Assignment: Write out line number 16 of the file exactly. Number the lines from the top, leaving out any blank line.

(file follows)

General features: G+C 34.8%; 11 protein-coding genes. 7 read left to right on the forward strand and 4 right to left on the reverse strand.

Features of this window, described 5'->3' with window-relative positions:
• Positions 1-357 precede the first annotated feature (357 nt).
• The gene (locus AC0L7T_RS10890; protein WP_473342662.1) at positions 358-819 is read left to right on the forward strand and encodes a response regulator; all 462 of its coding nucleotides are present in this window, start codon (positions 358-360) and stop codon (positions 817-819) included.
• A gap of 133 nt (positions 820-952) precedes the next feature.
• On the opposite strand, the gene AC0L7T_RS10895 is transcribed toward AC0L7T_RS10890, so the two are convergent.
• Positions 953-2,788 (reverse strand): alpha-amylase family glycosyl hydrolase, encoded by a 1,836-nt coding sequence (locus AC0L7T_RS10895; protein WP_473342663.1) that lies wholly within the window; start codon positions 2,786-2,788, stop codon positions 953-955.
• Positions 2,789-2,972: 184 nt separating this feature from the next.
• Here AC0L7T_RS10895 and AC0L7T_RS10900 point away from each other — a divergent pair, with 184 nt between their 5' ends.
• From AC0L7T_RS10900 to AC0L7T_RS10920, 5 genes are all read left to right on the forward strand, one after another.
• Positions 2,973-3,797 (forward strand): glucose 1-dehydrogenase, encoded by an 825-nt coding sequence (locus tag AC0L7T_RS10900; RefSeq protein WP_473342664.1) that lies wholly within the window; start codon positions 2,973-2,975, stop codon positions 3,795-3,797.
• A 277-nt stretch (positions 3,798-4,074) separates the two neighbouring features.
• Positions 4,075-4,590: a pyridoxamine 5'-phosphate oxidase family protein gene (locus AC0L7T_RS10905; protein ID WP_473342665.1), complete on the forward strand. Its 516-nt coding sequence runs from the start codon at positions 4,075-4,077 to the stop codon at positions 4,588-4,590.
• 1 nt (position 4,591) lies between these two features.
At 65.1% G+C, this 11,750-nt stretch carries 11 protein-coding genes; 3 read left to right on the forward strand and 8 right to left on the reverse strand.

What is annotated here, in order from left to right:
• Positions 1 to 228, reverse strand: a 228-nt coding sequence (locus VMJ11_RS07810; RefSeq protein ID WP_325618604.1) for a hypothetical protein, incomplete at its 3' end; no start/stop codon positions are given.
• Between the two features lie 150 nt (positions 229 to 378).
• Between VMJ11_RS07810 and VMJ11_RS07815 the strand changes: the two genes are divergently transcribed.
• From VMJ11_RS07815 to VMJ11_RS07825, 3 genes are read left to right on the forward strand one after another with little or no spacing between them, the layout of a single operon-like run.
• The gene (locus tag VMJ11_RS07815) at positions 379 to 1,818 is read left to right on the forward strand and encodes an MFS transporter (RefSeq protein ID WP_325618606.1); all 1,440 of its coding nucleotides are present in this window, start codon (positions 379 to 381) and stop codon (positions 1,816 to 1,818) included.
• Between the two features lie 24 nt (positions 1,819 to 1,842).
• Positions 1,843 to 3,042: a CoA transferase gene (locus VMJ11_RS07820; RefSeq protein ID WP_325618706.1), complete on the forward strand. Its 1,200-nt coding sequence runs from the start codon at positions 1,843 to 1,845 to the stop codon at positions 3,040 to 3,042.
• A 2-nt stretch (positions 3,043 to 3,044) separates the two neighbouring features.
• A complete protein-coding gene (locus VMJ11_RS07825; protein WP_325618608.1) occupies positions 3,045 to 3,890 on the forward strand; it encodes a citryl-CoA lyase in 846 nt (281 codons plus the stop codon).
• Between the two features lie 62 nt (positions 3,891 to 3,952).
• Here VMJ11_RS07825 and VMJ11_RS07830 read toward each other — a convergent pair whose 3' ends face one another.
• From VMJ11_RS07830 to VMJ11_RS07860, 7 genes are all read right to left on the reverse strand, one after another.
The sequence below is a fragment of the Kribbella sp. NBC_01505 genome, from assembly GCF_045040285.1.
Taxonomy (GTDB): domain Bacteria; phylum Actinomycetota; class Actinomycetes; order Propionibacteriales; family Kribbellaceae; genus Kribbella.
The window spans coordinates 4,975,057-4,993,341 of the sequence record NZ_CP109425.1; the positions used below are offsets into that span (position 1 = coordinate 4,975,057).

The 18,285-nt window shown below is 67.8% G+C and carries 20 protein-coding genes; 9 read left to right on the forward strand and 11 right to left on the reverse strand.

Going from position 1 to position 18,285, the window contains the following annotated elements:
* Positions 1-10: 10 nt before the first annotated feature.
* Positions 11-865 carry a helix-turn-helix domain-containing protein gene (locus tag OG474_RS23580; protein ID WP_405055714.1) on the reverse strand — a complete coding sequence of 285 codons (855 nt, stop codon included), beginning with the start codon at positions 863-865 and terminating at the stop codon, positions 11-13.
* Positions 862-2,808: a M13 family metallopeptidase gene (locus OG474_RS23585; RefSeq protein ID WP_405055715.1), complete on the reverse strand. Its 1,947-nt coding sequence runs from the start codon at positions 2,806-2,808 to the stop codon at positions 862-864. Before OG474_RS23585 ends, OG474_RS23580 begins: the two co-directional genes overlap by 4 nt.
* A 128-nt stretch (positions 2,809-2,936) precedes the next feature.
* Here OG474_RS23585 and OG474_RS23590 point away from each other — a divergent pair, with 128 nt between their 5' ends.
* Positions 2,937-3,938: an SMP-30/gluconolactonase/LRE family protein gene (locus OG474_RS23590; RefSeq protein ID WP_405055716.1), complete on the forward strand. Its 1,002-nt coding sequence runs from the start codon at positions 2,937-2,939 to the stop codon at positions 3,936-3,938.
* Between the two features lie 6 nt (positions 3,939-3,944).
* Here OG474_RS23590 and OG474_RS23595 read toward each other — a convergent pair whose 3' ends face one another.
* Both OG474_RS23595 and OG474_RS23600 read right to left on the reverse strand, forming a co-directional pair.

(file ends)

What is annotated here, in order from left to right: